On October 4, 2016 0 Comments - Sheep
Sheep and snow, two of my favourite subjects. I am drawn to the soft expression of my ewes, and winter scenes where the falling snow blankets their fleece in white.
The locals have many names for the sheep that inhabit the rocky craigs and sea side cliffs near Dingle Ireland, but I heard them most commonly referred to as Bog Ewes. They are fantastic horned sheep with long wooly coats. It is my utmost desire to return to Ireland, and one of the reasons is simply to see more of these sheep.
This large painting of two of my ewes, Dot and Maggie had been entered into a juried show at the Latcham Gallery in Stouffville. WhileI was driving it down to be juried, I hadn’t yet thought of a name.I drove past the Lincolnville Go Train stop outside of town and thought that was an apt name for a painting of my two Lincoln ewes. The painting was accepted into the show.
Dorothy is my favourite ewe, she is always willing to be scratched behind the ears, without being overbearing like some sheep can become. She was a quadruplet, the only quads I ever had born here, and is named for the black dot on the back of her neck, on an otherwise completely white fleece.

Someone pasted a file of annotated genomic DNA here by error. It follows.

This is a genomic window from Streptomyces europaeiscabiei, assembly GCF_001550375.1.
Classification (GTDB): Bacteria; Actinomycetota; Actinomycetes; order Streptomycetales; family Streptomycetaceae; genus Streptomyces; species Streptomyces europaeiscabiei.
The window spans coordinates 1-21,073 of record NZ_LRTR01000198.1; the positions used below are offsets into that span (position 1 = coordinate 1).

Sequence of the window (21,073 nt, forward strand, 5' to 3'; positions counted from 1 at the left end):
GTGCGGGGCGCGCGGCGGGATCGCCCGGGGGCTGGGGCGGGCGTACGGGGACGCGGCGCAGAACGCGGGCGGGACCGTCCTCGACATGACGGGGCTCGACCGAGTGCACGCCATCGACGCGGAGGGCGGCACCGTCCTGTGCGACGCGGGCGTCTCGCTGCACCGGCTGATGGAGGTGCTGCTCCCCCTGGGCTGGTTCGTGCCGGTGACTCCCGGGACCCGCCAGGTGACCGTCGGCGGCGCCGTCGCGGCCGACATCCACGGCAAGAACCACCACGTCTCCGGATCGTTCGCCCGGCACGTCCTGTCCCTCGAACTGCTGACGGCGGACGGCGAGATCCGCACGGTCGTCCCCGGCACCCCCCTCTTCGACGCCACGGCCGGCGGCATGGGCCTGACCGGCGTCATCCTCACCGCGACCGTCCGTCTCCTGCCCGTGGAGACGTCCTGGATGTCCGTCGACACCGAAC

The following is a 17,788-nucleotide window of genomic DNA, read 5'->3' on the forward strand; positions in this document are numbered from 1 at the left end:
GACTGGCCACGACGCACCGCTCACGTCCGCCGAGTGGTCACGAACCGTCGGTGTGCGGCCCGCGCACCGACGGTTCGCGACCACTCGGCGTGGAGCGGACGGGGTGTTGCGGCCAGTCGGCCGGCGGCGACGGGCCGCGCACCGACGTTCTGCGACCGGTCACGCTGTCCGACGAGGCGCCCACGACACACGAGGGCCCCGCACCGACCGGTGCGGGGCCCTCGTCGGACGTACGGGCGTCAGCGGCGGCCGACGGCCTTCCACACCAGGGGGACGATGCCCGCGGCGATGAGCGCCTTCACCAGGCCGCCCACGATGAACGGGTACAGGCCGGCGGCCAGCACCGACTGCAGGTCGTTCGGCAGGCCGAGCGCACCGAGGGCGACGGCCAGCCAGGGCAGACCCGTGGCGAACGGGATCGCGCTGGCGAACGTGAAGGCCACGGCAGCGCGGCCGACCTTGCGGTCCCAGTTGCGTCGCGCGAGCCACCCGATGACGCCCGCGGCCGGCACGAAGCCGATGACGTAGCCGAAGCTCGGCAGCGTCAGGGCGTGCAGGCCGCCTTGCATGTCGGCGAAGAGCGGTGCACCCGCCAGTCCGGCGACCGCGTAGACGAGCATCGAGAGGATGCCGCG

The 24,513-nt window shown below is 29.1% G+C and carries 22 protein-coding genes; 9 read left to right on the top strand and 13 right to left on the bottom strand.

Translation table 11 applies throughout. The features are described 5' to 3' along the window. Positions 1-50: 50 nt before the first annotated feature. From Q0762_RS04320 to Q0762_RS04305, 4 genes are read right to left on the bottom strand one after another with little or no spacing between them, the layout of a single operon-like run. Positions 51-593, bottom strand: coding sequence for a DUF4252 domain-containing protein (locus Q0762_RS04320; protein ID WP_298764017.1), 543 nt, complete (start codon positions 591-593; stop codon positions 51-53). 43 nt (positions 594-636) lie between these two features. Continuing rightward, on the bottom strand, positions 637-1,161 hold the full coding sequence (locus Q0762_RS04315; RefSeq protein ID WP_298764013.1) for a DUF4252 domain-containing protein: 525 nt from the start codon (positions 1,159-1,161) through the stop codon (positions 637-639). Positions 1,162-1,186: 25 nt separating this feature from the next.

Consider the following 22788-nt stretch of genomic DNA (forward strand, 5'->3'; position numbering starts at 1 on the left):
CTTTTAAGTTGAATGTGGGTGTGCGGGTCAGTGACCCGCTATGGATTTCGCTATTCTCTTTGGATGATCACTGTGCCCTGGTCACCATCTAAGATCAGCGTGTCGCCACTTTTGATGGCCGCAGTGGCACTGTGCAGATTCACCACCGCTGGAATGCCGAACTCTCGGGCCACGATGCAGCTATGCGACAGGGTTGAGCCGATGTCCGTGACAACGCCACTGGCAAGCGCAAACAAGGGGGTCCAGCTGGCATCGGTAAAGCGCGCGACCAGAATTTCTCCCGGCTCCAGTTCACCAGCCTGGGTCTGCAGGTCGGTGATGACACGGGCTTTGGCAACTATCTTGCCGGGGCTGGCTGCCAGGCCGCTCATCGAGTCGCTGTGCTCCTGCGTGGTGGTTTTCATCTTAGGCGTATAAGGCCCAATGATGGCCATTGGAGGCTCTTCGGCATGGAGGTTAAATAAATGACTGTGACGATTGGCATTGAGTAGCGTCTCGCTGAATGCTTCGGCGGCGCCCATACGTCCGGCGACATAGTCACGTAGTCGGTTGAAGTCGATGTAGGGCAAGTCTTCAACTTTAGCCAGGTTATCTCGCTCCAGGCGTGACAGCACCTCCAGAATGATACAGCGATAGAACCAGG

My new Suffolk Ram and Ewe, shortly after coming to live on the farm. The snow was falling silently around, blurring the evergreens in the background into a soft blue green veil behind them. The snow covered their wool like icing sugar on Christmas cookies.
The year I painted this, the spring was cold and late. The subsequent heavy rains left my ewes with plenty or grazing and plenty of wool. I had left the shearing late, feeling guilty to take their wool coats away when warm weather was so hesitant to come.
Dot, my favourite ewe, in the doorway of the old stone wall of the barn. She is standing watch, ready to stamp her foot if she feels threatened. I have the utmost respect for the craftsman who built these stones, they are still as true today as they were 100 years ago. The missing stone on the side is on my “to do” list.
This is a very loose, quickly painted work, in which I used a gel medium and mixed it with the oils to get a thicker feel. I love the feel of the snow swirling around them, landing in thick layers on their backs.
My ewes, blanketed with snow on a blustery winter day, waiting for me to take them into the barn for their evening grain.
Dot and Maggie are sisters, from a set of quadruplets that were born years ago. They are Lincoln ewes, a long wool breed, fairly large and robust, with their wool growing in ringlets as it gets longer.
This painting was a small study of Molly, a Suffolk Lincoln cross ewe lamb.
This chalk pastel is of one of my older Lincoln ewes catching the afternoon sun in late winter. Sheep tend to rest in the sunbeams coming thru the windows and doors in the winter, you can often see the steam rising from their thick woolen coats as the sun warms them. I am fascinated with the contrast of light and dark, the highlighted wool glowing against the darkening shadows of the old stone wall.
Dot, with a set of Suffolk Lincoln cross lambs. They were a striking pair, one jet black and the other pure white.
My ewes heading back to the barn during a snowy winter day.